Future is emblematic both of what healthy school eating can look like and of Philadelphia’s place in the forefront of cities seeking to improve school meals.

A push for healthier school offerings

But Future is a relative anomaly. And, according to Baltimore and others, much work has to be done to get other schools in the city – as well as across America – up to that same standard. . . . Baltimore’s call for change coincides with a movement to make school meals healthier.

There’s a battle on to beat back childhood obesity and to fight hunger among poor children, more of whom are eating subsidized school meals because of the economy. Often, schools serve the only nutritious meals children eat, advocates say. . . .

The Obama administration wants to increase the reimbursement rate for meals programs, saying it will help districts afford healthier food.

Though many suburban districts have fewer poor students, a move to more healthful offerings would apply to those schools as well.

Recently, Agriculture Secretary Tom Vilsack asked the Institute of Medicine, the health arm of the National Academy of Sciences, to assess school meals. The U.S. Department of Agriculture administers school food programs. The conclusion: Too much sugar, salt, and fat. First lady Michelle Obama, in Philadelphia in February for her campaign against childhood obesity, concurred. The IoM did the first major overhaul of school nutritional rules since the 1970s, said the director of the Children’s Hospital of Philadelphia Nutrition Center, Virginia Stallings, who headed the effort.

The report calls for more whole grains, fruits, and vegetables, while limiting fat, calories, and sodium. If accepted, the IoM’s recommendations could be in place by 2011. The reauthorization is also inspiring proposed changes rooted in a 19-year-old local program. In Philadelphia, all children in schools with high concentrations of poverty eat free meals without filling out forms. This avoids what advocates say are costly and stigmatizing applications that deter kids from eating.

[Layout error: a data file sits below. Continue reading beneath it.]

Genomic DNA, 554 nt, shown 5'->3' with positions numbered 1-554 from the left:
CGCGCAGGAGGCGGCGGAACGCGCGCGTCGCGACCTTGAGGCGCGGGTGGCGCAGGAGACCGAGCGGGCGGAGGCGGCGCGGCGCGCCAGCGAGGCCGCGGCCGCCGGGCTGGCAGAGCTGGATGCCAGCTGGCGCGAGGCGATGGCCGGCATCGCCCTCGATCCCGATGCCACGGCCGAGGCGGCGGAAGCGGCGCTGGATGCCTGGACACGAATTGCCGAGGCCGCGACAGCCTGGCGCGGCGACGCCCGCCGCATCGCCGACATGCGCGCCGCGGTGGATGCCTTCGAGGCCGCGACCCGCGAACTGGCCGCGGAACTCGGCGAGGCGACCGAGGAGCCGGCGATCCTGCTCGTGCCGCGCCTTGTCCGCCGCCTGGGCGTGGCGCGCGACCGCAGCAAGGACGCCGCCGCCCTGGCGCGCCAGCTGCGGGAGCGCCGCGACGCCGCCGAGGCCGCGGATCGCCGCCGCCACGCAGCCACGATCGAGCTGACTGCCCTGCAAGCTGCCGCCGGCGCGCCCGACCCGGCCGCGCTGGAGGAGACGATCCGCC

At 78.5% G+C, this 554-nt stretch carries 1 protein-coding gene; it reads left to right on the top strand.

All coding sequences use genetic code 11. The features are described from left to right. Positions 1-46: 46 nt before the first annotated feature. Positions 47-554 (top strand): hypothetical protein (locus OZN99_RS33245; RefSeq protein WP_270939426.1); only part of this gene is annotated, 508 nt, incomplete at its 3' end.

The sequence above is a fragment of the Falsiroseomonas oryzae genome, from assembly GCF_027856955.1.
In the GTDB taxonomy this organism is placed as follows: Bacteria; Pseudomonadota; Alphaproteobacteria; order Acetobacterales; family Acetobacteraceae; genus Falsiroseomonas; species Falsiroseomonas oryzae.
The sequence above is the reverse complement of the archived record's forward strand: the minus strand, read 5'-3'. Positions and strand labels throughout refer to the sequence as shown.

A bill to make the Philadelphia program the law of the land has been introduced by Sens. Bob Casey and Arlen Specter, both Pennsylvania Democrats.

Further, Vilsack announced that the reauthorization bill should limit the sale of high-sugar drinks and snacks in school vending machines. And he wants to curtail “a la carte” items – non-USDA-sanctioned snacks that schools sell to make money. That also reflects a local practice.

“The Philadelphia school district is a national leader in getting soda and junk foods out of schools,” said Margo Wootan, director of nutrition policy with the nonprofit Center for Science in the Public Interest in Washington. She noted that the district also has banned fried foods. . . . Change is vital, say doctors who see obese children with adult illnesses such as high blood pressure and diabetes.

The nonprofit Physicians Committee for Responsible Medicine wants to improve nutrition by mandating vegetarian meals in schools, said Kathryn Strong, the organization’s dietitian.

Others agree. “If we take 100 calories a day out of school meals, we move the needle on obesity,” said Gary Foster, director of the Center for Obesity Research and Education at Temple University.

The IoM is attacking calories. Until now, USDA school-meal guidelines have stipulated minimum calories only, without any upper limits. In the 1970s when the minimums were first set, doctors were worried that children weren’t eating enough, Stallings said.

For example, the only rule about calories in lunches for kids in grades seven through 12 has been that they contain at least 825 calories. The new proposal calls for a range of calories: no fewer than 750 calories, but no more than 850 calories per lunch for that age group.

“That’s a big change,” Stallings said, acknowledging that the IoM’s recommendations would increase food costs – 18 percent for breakfast, 4 percent for lunch.

A whole-grain bun can be 10 cents more than a regular bun, said Wayne Grasela, senior vice president of the division of food services for Philadelphia schools. As a remedy, Vilsack is asking Congress for an increase in the USDA reimbursement. Throughout the country, the USDA reimburses school districts for meals on a scale connected to income.